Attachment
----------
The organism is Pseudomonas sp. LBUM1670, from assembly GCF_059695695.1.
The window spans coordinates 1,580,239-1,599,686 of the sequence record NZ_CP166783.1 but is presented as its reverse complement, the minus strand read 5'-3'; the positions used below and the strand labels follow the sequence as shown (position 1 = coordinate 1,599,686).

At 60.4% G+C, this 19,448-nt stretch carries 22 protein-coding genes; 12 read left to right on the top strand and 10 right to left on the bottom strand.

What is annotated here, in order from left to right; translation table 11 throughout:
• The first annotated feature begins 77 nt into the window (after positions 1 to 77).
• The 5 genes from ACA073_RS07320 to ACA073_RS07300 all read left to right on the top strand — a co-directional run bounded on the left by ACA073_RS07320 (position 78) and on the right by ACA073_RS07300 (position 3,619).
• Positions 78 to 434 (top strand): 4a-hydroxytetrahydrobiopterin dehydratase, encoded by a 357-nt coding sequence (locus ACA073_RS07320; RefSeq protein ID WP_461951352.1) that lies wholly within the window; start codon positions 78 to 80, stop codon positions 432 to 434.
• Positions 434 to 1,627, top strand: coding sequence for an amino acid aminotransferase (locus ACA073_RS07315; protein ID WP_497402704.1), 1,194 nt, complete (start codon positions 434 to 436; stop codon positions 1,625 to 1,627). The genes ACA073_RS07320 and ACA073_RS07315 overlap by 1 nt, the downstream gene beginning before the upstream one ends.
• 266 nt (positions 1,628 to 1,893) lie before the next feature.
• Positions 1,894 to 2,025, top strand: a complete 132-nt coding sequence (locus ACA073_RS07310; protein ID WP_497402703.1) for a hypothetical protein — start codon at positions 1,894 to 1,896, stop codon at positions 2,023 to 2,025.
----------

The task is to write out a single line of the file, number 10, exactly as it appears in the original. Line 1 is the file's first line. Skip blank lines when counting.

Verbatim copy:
• Positions 1,894 to 2,025, top strand: a complete 132-nt coding sequence (locus ACA073_RS07310; protein ID WP_497402703.1) for a hypothetical protein — start codon at positions 1,894 to 1,896, stop codon at positions 2,023 to 2,025.